وبلاگ زبان آموزان

آموزش زبان انگلیسی

نویسنده: حبیب الماسیان - ۱۳۸۸/٦/٢٧

 

There are a number of things you can do to have a better performance in the IELTS Academic Speaking Test.


First of all practice. This is the key to all the different modules of IELTS. Below you will find a separate section devoted to practising the speaking.


When you are in the test, smile and look the examiner in the eye. Try and be friendly and look as though you are enjoying the conversation. This has a big effect on the examiner. If an examiner has to talk with someone who doesn't talk much, doesn't smile at all and who clearly doesn't want to be there, then it has a negative effect on the examiner. Being nervous is fine. The examiner understands that and will try and put you at ease. But be friendly. It makes a difference.


Don't worry about the occasional mistake. The examiner will expect some mistakes - after all, English is a foreign language for you and people make mistakes in speaking foreign languages. The examiner is not making a note of every single mistake that you make. This would be impossible to do and concentrate on your speaking. He will more get a general impression of your English accuracy so individual errors don't matter. More important is your communication.

You have to talk. Without your talking input, the examiner can't grade you very well. Try and give as full an answer as you can so that you show the examiner that you are comfortable at talking at length and can communicate well. Don't do this to extremes though. When you have finished what you have to say stop. Don't try and force more out as it will probably be strained and repetitive. The examiner will see that you have finished and will give you the next question. Similarly, you won't be able to answer all questions at length. Different people can talk about different questions more and the examiner knows this. If you don't know much about something, say so and then say what you do know. When you're finished, the examiner will give you another question. You can't duck out of every question though - the responsibility is on you to talk.

Don't try and be too clever. Just try and talk normally as that is when you will perform at your best. If you try and extend yourself too much, then that is when you will make the most errors.

Perfection is not needed. You can still make some errors and get a 9 (not many errors though). So don't let making errors upset you. Get on with the talking and concentrate on your communication.

One thing that puts candidates off is that the Speaking test is recorded. This is done so that, if necessary, the speaking can be re-marked. If the bands for a candidate's writing and speaking for instance are very different, then the candidate's test is re-checked. If the speaking was not recorded, then this could not be done. This doesn't happen very often. Sample recordings are also sent to the IELTS administration to be monitored to make sure that examiners are doing a good job and assigning the correct bands. So, try and forget that the recorder is there and get on with answering the questions.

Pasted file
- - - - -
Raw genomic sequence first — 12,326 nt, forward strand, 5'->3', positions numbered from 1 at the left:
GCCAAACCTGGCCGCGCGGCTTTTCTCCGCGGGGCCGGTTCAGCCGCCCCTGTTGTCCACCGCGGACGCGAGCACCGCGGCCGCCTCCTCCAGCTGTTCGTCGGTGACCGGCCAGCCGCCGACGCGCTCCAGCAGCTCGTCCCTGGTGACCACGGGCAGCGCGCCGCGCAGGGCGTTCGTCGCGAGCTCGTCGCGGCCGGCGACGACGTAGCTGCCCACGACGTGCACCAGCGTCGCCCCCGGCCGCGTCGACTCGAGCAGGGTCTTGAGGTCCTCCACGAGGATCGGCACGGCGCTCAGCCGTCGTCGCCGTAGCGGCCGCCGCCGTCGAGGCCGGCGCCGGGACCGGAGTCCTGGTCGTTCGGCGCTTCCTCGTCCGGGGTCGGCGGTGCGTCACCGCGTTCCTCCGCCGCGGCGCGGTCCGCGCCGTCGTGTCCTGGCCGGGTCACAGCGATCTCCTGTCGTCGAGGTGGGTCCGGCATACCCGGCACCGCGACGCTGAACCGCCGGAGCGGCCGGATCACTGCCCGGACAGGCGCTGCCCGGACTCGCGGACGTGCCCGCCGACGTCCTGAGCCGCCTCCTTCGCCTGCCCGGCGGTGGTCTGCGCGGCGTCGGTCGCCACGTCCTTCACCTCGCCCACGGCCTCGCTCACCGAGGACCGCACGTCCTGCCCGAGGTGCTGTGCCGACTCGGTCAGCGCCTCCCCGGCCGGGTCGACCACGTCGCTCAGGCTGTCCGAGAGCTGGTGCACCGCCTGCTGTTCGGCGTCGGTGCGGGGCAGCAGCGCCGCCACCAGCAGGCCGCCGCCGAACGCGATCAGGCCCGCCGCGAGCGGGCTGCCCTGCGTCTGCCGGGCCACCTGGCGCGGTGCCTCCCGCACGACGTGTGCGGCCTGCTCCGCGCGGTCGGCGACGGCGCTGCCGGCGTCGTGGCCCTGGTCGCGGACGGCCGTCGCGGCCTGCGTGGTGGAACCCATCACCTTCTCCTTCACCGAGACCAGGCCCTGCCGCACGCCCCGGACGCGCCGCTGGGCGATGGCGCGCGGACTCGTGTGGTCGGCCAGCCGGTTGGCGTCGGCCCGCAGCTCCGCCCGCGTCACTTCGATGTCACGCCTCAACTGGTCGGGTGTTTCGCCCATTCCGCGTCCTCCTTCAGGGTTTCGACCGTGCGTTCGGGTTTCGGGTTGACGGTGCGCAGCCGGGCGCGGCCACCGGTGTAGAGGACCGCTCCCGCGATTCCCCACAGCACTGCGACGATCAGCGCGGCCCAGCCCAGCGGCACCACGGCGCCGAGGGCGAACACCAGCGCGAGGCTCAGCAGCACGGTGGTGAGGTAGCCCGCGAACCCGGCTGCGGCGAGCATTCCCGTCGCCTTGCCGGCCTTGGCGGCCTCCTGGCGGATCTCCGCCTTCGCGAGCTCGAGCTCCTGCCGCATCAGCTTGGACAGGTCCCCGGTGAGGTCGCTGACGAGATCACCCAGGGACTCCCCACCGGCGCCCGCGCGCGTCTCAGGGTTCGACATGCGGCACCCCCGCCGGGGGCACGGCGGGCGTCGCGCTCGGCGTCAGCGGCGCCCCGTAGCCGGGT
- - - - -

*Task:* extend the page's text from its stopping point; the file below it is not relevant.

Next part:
Don't forget your ID! You need it at the start of the test.

Don't give yes/no answers unless you continue with a because. It gives a bad impression. If you do give a yes/now answer, you'll probably get a why next anyway.


 




نویسنده: حبیب الماسیان - ۱۳۸۸/٦/٢

 

 

Ramadan (Arabic: رمضان‎) (also written Ramazan, Ramzan, Ramadhan, Ramdan, Ramadaan) is the ninth month of the Islamic calendar. It is the Islamic month of fasting, in which participating Muslims refrain from eating, drinking, smoking, and indulging in anything that is in excess or ill-natured; from dawn until dusk .

 Fasting is meant to teach the Muslim patience, modesty and spirituality. Ramaḍān is a time to fast for the sake of Allah, and to offer more prayer than usual. During Ramaḍān, Muslims ask forgiveness for past sins, pray for guidance and help in refraining from everyday evils, and try to purify themselves through self-restraint and good deeds.

 

In the Qu'ran, God proclaims that "fasting has been written down (as obligatory) upon you, as it was upon those before you

Laylat al-Qadr, considered the most holy night of the year, is the night in which the Qur'an was revealed to Muhammad, the "Night of the Power".[5] Muslims believe it to have occurred on an odd-numbered night during the last 10 days of Ramaḍān, either the night of the 21st, 23rd, 25th, 27th or 29th (in Sunni thought) or the 19th, 21st or 23rd (in Shi'a thought).

 Ramaḍān ends with Eid ul-Fitr on the 1 of Shawwal, with much celebration and feasts. During the month following Ramaḍān, called Shawwal, Muslims are encouraged to fast for a further six days, known as as-Sitta al-Bī, or "the white six." When fasting is over, Muslims go to Mosques in nice clothes to pray the first Eid prayer. They give out presents to the young ones and greet their friends and families. They then thank God for what He has given them.[citation needed]

Fasting

The most prominent event of this month is fasting. Every day during the month of Ramadan, Muslims around the world get up before dawn to eat Sahur, the pre-dawn meal, then they perform the fajr prayer. They have to stop eating and drinking before the call for prayer starts until the fourth prayer of the day, Maghrib. Muslims may continue to eat and drink after the sun has set until the next morning's fajr prayer call. Then the process starts all over.

 

Source :  http://en.wikipedia.org/wiki/Ramadan